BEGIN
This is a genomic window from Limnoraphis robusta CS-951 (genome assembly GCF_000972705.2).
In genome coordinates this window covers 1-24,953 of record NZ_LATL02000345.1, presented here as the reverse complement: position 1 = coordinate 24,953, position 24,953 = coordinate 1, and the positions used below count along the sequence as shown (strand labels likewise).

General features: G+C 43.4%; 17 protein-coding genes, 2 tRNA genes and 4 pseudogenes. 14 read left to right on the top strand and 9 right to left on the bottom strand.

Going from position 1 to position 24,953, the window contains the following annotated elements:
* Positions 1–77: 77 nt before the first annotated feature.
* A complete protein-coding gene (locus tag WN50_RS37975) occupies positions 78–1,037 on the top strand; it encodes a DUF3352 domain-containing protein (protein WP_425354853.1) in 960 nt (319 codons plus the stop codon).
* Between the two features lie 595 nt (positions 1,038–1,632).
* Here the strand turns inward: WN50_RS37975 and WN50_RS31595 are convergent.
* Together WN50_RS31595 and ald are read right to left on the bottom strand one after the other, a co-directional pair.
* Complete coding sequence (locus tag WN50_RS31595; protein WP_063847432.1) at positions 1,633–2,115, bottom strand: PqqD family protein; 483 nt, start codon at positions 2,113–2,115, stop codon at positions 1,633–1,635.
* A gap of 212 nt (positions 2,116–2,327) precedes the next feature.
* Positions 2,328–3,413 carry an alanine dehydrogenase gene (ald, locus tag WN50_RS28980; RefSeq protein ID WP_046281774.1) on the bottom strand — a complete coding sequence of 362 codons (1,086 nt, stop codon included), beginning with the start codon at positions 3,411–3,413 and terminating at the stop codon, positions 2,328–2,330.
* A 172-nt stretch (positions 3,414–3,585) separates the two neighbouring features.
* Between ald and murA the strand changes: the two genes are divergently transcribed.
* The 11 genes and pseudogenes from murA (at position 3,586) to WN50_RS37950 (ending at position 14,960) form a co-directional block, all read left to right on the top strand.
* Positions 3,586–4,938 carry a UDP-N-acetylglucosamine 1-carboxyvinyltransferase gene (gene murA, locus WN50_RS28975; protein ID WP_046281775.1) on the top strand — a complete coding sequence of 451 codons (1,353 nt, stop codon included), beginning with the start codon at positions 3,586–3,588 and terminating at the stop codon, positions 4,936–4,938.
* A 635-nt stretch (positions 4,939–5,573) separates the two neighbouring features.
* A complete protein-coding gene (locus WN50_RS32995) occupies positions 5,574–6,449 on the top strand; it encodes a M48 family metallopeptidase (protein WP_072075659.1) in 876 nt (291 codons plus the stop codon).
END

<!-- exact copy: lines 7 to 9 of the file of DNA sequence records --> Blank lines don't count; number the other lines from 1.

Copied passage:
* Between the two features lie 595 nt (positions 1,038–1,632).
* Here the strand turns inward: WN50_RS37975 and WN50_RS31595 are convergent.
* Together WN50_RS31595 and ald are read right to left on the bottom strand one after the other, a co-directional pair.